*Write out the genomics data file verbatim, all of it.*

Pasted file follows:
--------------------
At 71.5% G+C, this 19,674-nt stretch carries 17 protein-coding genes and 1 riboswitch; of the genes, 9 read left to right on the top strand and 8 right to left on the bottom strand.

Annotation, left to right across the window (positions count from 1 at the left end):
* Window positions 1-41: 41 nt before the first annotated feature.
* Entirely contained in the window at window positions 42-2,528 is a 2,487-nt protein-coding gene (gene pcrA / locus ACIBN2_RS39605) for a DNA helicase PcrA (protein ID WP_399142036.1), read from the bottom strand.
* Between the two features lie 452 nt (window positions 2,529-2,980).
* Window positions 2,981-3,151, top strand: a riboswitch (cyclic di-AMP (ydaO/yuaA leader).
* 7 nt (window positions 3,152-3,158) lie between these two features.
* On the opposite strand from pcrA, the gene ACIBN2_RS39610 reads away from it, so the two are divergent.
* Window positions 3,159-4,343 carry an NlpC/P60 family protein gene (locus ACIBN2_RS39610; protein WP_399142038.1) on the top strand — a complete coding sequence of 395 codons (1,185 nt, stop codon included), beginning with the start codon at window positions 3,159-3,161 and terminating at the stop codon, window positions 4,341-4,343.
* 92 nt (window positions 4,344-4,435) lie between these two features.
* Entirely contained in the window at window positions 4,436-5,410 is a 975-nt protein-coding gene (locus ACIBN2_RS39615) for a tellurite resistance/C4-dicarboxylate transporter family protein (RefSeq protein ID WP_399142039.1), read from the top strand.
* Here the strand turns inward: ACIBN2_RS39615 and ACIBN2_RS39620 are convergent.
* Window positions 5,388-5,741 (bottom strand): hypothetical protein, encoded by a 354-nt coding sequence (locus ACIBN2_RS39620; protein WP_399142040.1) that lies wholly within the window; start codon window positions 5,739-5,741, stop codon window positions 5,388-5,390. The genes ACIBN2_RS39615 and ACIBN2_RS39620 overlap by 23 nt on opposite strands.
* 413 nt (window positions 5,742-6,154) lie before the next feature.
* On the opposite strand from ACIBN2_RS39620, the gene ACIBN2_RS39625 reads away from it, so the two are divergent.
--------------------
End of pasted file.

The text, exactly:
At 71.5% G+C, this 19,674-nt stretch carries 17 protein-coding genes and 1 riboswitch; of the genes, 9 read left to right on the top strand and 8 right to left on the bottom strand.

Annotation, left to right across the window (positions count from 1 at the left end):
* Window positions 1-41: 41 nt before the first annotated feature.
* Entirely contained in the window at window positions 42-2,528 is a 2,487-nt protein-coding gene (gene pcrA / locus ACIBN2_RS39605) for a DNA helicase PcrA (protein ID WP_399142036.1), read from the bottom strand.
* Between the two features lie 452 nt (window positions 2,529-2,980).
* Window positions 2,981-3,151, top strand: a riboswitch (cyclic di-AMP (ydaO/yuaA leader).
* 7 nt (window positions 3,152-3,158) lie between these two features.
* On the opposite strand from pcrA, the gene ACIBN2_RS39610 reads away from it, so the two are divergent.
* Window positions 3,159-4,343 carry an NlpC/P60 family protein gene (locus ACIBN2_RS39610; protein WP_399142038.1) on the top strand — a complete coding sequence of 395 codons (1,185 nt, stop codon included), beginning with the start codon at window positions 3,159-3,161 and terminating at the stop codon, window positions 4,341-4,343.
* 92 nt (window positions 4,344-4,435) lie between these two features.
* Entirely contained in the window at window positions 4,436-5,410 is a 975-nt protein-coding gene (locus ACIBN2_RS39615) for a tellurite resistance/C4-dicarboxylate transporter family protein (RefSeq protein ID WP_399142039.1), read from the top strand.
* Here the strand turns inward: ACIBN2_RS39615 and ACIBN2_RS39620 are convergent.
* Window positions 5,388-5,741 (bottom strand): hypothetical protein, encoded by a 354-nt coding sequence (locus ACIBN2_RS39620; protein WP_399142040.1) that lies wholly within the window; start codon window positions 5,739-5,741, stop codon window positions 5,388-5,390. The genes ACIBN2_RS39615 and ACIBN2_RS39620 overlap by 23 nt on opposite strands.
* 413 nt (window positions 5,742-6,154) lie before the next feature.
* On the opposite strand from ACIBN2_RS39620, the gene ACIBN2_RS39625 reads away from it, so the two are divergent.